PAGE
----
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Like adventurers of old times, in a foggy morning we set off on a five-hour journey, two hundred kilometer south of Delhi. Our destination is the Taj Mahal. Getting out of the city was very difficult. There was a demonic traffic. Literally thousands of people constantly crossing streets. Elephants with heavy loads on their backs. I can't help but be surprised by this.  I ended up becoming a fan of these exotic pseudo-urban landscapes. The road seemed like it would never end, but the bus, our ‘house on wheels’, became so much fun that it was even pleasant to spend hours in it. We were sixteen people in a huge bus with about forty seats, so the smaller children kept moving around from seat to seat while the bigger ones read, talked, slept or looked out of the windows. People seemed equally surprised with us and enjoyed our quiet and slow drive through the dirty and colorful streets of small villages along the way. It was hard to let go of the camera. Everything deserved to be captured by the lens.


We stopped at the Sikandra temple, where the tomb of another Mughal Emperor, Akbar, lies and it is permanently guarded by a legion of monkeys who wait for visitors sitting on a wall at the entrance wagging their tails and watching with suspicious faces all those who dare to enter. There we met Rafael, our local guide for the next two days.



We enjoyed Rafael ‘lessons’ a lot. He was a born teacher. He repeated the stories at least ten times. He tried to make sure we all understood and that we were placed chronologically in the history of India. We found him very amusing. I swear I have not forgotten any of his words.


At sunset we finally arrived at Agra, the land that saw the birth of the magnificent tomb of Mumtaz Mahal.  We stayed at the Oberoi Amarvilas. Our hotel rooms overlooked the mighty Taj Mahal.  The hotel has a kind of luxury that is hard to describe; it has a calm and serene atmosphere, with impeccable attention, without sweet talk or excesses.  The contrast between the life outside the hotel grounds and the life that takes place there is striking. I like this way of getting to know India, but I understand that it is not always possible.  I mean to spend time living as any member of the British Raj and then mingle among common people. Both Indias are real and both have to be known. Maybe that's the key to success.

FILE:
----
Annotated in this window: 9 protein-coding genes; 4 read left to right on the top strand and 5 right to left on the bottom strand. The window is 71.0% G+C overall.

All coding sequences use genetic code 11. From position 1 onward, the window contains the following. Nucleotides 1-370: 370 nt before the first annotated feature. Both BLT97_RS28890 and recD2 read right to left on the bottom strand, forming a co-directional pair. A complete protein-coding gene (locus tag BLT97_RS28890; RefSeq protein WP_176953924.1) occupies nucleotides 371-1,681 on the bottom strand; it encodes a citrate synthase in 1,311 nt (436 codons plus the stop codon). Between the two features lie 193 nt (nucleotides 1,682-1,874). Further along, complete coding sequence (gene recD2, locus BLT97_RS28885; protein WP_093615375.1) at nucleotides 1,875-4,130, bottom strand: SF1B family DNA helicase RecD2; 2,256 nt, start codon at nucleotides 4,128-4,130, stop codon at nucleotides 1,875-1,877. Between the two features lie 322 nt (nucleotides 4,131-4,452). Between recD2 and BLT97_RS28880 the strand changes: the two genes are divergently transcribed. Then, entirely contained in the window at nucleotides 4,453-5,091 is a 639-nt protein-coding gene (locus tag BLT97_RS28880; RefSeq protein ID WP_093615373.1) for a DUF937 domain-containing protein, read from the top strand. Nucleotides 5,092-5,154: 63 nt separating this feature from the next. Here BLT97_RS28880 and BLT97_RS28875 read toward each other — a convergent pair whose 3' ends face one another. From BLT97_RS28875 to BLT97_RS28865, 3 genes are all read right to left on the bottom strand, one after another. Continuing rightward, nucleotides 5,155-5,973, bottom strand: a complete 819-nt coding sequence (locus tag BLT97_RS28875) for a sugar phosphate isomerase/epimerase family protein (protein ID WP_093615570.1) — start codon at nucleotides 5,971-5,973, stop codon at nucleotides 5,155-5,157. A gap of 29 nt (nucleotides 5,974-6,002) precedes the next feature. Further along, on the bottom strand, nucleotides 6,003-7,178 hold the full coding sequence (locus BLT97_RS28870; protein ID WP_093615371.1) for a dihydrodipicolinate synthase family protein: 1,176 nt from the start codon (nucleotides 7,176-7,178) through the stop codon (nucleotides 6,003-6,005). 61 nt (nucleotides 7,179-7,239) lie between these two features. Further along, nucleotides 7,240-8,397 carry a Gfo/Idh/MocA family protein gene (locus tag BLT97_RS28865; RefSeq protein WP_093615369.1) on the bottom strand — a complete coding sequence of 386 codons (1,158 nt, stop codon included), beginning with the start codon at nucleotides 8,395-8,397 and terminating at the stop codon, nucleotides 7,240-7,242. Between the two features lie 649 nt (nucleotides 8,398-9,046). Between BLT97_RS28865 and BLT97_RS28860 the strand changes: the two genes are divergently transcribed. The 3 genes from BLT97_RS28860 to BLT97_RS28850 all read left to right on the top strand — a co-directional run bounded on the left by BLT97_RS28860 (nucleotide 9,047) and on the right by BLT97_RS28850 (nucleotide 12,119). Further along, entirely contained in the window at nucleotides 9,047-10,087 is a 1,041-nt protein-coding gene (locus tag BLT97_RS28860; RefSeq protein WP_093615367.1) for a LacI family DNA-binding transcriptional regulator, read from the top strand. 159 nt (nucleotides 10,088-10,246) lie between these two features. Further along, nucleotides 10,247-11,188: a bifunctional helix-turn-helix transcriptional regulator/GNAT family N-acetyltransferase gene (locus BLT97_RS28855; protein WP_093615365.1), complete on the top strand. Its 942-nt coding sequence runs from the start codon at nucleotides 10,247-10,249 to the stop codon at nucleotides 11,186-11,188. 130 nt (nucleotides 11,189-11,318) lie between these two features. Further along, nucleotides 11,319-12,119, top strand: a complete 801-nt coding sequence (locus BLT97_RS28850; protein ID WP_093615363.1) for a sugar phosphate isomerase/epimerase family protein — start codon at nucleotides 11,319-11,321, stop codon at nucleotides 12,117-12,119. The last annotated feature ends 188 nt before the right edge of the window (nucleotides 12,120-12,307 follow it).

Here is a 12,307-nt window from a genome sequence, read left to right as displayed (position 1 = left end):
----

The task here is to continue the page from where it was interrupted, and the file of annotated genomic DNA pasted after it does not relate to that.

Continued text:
I signed up for an Ayurvedic treatment at the hotel Spa, where I had a massage with the specific  oils prescribed to achieve the balance of my body's energies. When I left the room I felt a new harmony between body and soul and was almost hypnotized by the sensations, I decided to repeat the treatment the following night.



We got before dawn. There is something very particular about the visit to the Taj Mahal. For those of us who have worked in the travel industry, this monument is perhaps a cliché. I arrived in Agra with that feeling, but no, the place wins you over, it makes you fall in love. No one can imagine it, you can only feel it standing just in front of it. It's a perfect amalgamation of sensations.


We crossed the threshold of the temple that precedes the Taj Mahal and were astonished to find that the monument had disappeared. The mist was so dense that could not see the building until we were only a few meters away.